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Liz Glynn, Kreutzberg Hoard, 2011, shopping cart armature, produce, gold leaf, acrylic, 36 x 12 x 10".

Liz Glynn

Pitzer College Art Galleries

Liz Glynn, Kreutzberg Hoard, 2011, shopping cart armature, produce, gold leaf, acrylic, 36 x 12 x 10".

In her exhibition “No Second Troy,” Liz Glynn made her own archaeological dig through the epic chronicles of “Priam’s Treasure”—the supposed gold of Troy discovered by the German archaeologist Heinrich Schliemann in 1873—in order to trace (forward and in reverse) the movement of the people, objects, ideas, identities, and truths implicated in the story and its historical residue. Taken from Schliemann’s excavation site at Hissarlik (in modern-day Turkey), this resplendent cache of axes, pots, jewelry, and other such items was displayed in Berlin until Allied bombing campaigns forced its removal to underground bunkers, from which the Soviet Army seized the lot in 1945. After the war, a set of replicas was produced that are on view today at the city’s Neues Museum.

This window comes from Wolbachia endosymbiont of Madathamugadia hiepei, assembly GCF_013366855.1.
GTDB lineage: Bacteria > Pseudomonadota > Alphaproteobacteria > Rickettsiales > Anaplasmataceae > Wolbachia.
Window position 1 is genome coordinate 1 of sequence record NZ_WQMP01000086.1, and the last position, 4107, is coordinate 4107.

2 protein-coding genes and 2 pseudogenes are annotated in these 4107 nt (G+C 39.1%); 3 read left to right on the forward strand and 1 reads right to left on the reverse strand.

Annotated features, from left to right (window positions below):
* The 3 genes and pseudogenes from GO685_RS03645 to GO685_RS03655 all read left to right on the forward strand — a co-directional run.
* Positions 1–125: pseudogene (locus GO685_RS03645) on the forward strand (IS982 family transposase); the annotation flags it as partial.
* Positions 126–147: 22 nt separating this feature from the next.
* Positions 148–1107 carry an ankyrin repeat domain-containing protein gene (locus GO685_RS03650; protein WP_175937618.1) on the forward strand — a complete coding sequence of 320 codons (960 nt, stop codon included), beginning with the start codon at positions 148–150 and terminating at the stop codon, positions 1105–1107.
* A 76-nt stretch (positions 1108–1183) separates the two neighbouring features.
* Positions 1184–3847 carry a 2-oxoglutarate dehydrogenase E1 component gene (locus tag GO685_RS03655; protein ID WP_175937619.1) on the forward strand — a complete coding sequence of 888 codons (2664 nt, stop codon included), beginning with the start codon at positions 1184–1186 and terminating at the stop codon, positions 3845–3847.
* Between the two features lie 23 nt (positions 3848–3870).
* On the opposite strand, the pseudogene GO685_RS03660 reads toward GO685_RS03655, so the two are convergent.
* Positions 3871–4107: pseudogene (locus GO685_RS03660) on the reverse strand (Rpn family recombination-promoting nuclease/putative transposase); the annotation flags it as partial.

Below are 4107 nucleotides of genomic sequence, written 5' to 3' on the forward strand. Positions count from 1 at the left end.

As vessels of symbolic value and fleeting power, these false riches—mere copies of relics that indeed

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